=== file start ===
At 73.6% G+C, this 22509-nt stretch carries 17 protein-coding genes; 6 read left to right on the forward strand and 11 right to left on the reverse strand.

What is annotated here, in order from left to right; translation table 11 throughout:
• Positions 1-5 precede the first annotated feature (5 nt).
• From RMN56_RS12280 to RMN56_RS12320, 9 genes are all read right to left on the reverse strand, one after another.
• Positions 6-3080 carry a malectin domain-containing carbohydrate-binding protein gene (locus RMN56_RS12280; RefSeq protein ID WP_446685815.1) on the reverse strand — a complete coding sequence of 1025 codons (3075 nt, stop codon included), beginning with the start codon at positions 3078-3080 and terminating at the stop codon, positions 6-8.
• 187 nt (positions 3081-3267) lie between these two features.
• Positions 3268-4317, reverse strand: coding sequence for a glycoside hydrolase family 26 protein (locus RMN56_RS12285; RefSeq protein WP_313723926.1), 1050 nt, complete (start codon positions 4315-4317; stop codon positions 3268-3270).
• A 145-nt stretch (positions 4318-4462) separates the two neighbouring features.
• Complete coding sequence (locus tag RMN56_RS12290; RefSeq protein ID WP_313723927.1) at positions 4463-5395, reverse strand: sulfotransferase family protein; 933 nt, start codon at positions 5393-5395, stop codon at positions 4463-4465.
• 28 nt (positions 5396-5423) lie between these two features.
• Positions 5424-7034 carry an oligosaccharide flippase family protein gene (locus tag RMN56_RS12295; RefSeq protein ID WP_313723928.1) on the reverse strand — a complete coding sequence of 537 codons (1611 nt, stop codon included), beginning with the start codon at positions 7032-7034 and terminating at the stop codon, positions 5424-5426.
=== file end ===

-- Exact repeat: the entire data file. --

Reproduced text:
At 73.6% G+C, this 22509-nt stretch carries 17 protein-coding genes; 6 read left to right on the forward strand and 11 right to left on the reverse strand.

What is annotated here, in order from left to right; translation table 11 throughout:
• Positions 1-5 precede the first annotated feature (5 nt).
• From RMN56_RS12280 to RMN56_RS12320, 9 genes are all read right to left on the reverse strand, one after another.
• Positions 6-3080 carry a malectin domain-containing carbohydrate-binding protein gene (locus RMN56_RS12280; RefSeq protein ID WP_446685815.1) on the reverse strand — a complete coding sequence of 1025 codons (3075 nt, stop codon included), beginning with the start codon at positions 3078-3080 and terminating at the stop codon, positions 6-8.
• 187 nt (positions 3081-3267) lie between these two features.
• Positions 3268-4317, reverse strand: coding sequence for a glycoside hydrolase family 26 protein (locus RMN56_RS12285; RefSeq protein WP_313723926.1), 1050 nt, complete (start codon positions 4315-4317; stop codon positions 3268-3270).
• A 145-nt stretch (positions 4318-4462) separates the two neighbouring features.
• Complete coding sequence (locus tag RMN56_RS12290; RefSeq protein ID WP_313723927.1) at positions 4463-5395, reverse strand: sulfotransferase family protein; 933 nt, start codon at positions 5393-5395, stop codon at positions 4463-4465.
• 28 nt (positions 5396-5423) lie between these two features.
• Positions 5424-7034 carry an oligosaccharide flippase family protein gene (locus tag RMN56_RS12295; RefSeq protein ID WP_313723928.1) on the reverse strand — a complete coding sequence of 537 codons (1611 nt, stop codon included), beginning with the start codon at positions 7032-7034 and terminating at the stop codon, positions 5424-5426.